Stop Ohio Creditor Calls

CandlestickTelephoneGalNot The Bosses Of Us

The Fair Debt Collection Practices Act (FDCPA) regulates the conduct of third-party debt collectors and debt-purchasers; essentially, this covers anybody using an interstate medium–like a telephone line, or the mail, to collect debts on behalf of, or purchased from, another creditor.

Note: The original owner of the debt is still good-to-go if he wants to ring you up at 4am and scream his lungs out, and third party collectors calling on debts incurred in business are exempted from the FDCPA.

Call Me Not

The FDCPA provides that collectors may not:

  • call repeatedly for purposes of harrassment, annoyance or abuse,
  • call when they have been advised the debtor has a lawyer,
  • call a debtor’s work if they debtor has told them not to,
  • pretend to be lawyers or police officers,
  • threaten to sue you, or garnish wages, unless they’re in a position to and actually intend to do it,
  • use abusive or profane language to help collect the debt,
  • contact family or friends (other than spouses or lawyers) to discuss your debt, or the nature of your debt,
  • threaten to, or post, false information to a credit report to help collect the debt.

They “Bought” Your Debt; Now Make Em By The Book

The FDCPA gives the collector a litany he or she has to follow before starting in on you. Check this out:

  • Within five days of initial contact with you, the collector must send a notice that you have the right to dispute the debt.
  • Collectors must identify themselves and notify the consumer, in every communication, that the communication is from a debt collector, and any information received will be used to collect that debt.

Sometimes You Can Collect From Them

  • Record all calls, if your state allows it. The best evidence is incontrovertible.
  • Get a name or some identification from the collector–they have to provide it.
  • Ask for the preferred mailing address of the collector–they have to provide it.
  • Send everything certified mail, requiring signature and allowing for tracking.
  • Keep copies!
  • Watch the mail for your five-day notice.
  • As soon as possible after you receive the five day-notice, write the collector–it must be in writing–that you want the collector to “validate” the debt he or she claims you owe.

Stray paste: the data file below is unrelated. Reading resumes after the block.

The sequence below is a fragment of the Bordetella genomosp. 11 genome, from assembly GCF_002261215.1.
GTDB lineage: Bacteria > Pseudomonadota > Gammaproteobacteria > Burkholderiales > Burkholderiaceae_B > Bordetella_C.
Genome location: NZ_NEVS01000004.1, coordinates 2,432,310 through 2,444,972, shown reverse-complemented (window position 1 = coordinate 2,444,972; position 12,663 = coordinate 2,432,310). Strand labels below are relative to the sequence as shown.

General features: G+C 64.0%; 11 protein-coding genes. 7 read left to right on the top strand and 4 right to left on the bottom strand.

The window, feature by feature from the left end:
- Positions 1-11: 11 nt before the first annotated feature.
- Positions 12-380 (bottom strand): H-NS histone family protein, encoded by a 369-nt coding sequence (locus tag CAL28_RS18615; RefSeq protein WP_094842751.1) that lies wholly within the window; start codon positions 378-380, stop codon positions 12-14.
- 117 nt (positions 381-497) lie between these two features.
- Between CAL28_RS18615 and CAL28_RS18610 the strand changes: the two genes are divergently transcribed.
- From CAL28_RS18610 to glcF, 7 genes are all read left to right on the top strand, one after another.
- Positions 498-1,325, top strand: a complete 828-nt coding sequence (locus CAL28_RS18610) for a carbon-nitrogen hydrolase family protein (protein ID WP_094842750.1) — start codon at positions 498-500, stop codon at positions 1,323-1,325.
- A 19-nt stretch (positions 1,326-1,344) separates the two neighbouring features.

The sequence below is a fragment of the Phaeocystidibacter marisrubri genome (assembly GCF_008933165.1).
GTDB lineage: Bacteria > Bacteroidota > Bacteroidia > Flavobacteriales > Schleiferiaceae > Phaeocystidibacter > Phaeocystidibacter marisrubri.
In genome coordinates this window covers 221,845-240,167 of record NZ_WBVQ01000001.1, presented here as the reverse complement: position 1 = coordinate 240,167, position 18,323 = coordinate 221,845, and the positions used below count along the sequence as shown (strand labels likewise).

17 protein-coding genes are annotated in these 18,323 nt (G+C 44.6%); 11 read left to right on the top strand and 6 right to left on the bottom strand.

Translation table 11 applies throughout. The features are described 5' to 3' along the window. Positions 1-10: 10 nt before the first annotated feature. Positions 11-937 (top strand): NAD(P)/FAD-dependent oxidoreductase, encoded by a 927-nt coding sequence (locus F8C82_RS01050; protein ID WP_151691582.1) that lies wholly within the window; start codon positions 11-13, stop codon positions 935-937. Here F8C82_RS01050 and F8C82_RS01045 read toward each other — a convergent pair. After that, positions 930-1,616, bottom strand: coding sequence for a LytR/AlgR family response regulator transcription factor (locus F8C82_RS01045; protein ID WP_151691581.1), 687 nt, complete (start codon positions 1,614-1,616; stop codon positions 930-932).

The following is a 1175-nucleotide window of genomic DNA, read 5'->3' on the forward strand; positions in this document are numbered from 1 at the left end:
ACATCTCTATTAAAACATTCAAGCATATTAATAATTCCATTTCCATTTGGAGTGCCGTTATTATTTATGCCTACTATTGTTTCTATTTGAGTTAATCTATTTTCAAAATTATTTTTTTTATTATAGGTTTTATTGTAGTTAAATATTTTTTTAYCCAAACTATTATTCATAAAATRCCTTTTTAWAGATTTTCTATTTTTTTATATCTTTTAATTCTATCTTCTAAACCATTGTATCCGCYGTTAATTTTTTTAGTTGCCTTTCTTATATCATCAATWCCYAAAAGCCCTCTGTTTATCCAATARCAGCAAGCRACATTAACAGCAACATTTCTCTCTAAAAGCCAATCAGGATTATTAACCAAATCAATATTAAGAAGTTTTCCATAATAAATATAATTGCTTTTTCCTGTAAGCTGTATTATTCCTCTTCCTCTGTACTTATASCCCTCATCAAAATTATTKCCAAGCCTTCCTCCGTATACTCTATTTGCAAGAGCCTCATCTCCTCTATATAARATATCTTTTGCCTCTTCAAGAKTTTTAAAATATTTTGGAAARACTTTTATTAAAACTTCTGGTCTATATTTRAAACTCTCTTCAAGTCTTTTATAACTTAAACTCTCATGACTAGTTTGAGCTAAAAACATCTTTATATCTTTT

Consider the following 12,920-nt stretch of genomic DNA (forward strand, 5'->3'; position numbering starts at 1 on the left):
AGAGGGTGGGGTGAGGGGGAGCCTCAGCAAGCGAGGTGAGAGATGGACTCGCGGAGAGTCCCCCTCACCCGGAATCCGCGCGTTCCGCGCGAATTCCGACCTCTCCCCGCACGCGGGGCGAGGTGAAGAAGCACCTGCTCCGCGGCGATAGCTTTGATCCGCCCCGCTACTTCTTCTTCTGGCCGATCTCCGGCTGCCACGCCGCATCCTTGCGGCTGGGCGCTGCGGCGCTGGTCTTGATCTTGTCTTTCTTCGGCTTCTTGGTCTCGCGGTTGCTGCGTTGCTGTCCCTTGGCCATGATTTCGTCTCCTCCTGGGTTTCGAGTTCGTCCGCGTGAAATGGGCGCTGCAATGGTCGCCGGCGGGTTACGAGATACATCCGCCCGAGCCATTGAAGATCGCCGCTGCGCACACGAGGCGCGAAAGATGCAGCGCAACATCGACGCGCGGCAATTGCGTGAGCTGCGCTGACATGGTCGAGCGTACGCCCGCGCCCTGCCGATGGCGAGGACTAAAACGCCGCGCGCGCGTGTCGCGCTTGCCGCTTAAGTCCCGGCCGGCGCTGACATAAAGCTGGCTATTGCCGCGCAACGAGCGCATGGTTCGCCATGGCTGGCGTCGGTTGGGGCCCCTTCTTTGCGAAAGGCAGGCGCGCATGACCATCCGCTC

• You have to do this within 30 days of receiving your “right to dispute” notice. If you wait longer than 30 days, collectors don’t have to verify the debt to you.
  • Collectors must note disputed debts on your credit report; also, they must either verify the debt, or cease collection.
  • A proper “verification,” includes the name and address of original creditor and the amount owed.
  • If the collector verifies the debt, write again–it must be in writing–that you wish the collector to cease all communication immediately. In the same letter, tell the creditor you should not be called, or written to, at work.
  • Then wait. Reputable and honest collectors will leave you be, and usually return the debt back to its original holder.

They’re Getting Sloppy

  • But many debt collectors run sloppy shops, and think they’ll never get caught abusing debtors or consumers.
  • What’s worse, collections are often outsourced to areas of the world with little, if any, understanding of the cultural norms and legal customs of areas in which they collect.
  • Poorly trained and subject to high turnover, collectors will often violate the FDCPA. When they do, they have to pay.

Get Up, Stand Up

  • When the collector calls or writes again, or does any of the things they’re not allowed to do, take the records, recordings and information to your attorney, or find an attorney specializing in debt collection suits with the help of your local bar association.
  • Guilty collectors can owe you as much as $1000 per incident plus reasonable attorney’s fees.
  • As a last resort, a bankruptcy filing is virtually guaranteed to stop all collection calls.
  • The “automatic stay” provision protects bankruptcy filers from collection actions.
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